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My vision

That the next generation will be inspired and prepared to live God's call and meet the challenges of their season.




Daniel Allen 

Resourcing Leadership and Faith Formation 


The Crowds and Good Friday

Christians around the world call this Friday "Good" because of Jesus - his suffering and sacrifice for humankind.

Many will offer to God a prayer like the following, adapted from the Book of Common Prayer:

"Almighty God, we pray you graciously to behold the crowds, for whom our Lord Jesus Christ was willing to be betrayed, and given into the hands of sinners, and to suffer death upon the cross. Behold them - and us - and draw us once more into the life that Jesus poured out through his suffering, who now lives and reigns with you and the Holy Spirit, one God, for ever and ever. Amen."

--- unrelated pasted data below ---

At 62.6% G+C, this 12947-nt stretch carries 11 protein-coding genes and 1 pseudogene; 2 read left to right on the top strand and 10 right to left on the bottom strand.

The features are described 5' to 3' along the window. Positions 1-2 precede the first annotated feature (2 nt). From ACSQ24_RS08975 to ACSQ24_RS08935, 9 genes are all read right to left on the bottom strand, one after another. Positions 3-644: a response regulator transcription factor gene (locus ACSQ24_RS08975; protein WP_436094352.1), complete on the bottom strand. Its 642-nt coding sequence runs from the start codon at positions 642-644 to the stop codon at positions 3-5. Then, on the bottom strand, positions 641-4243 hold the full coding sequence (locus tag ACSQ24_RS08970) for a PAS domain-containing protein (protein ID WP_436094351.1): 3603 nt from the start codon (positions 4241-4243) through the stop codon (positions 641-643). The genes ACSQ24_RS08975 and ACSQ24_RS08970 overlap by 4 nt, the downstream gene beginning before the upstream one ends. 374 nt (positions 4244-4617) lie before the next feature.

I was in that crowd, as were you, the crowd for whom he was willing to suffer betrayal and crucifixion.

"Thank you, Jesus, for your willingness...for all you suffered...for your total surrender...for the life of the world. Amen."

How will you observe Good Friday today? Holy Saturday tomorrow?


Listening for God's Call

Notice that in the Gospel of Mark (1:16-20) Jesus calls his followers to relationship, partnership, and leadership. But how does that call come to each of us? Where can we "listen" to hear God's call? Here are five ways God might speak to you...

  1. Through awe-inspiring encounters (think burning bushes and bright lights from heaven)
  2. Through a growing inner conviction (in your heart)
  3. Indirectly, through others
  4. Through providential circumstances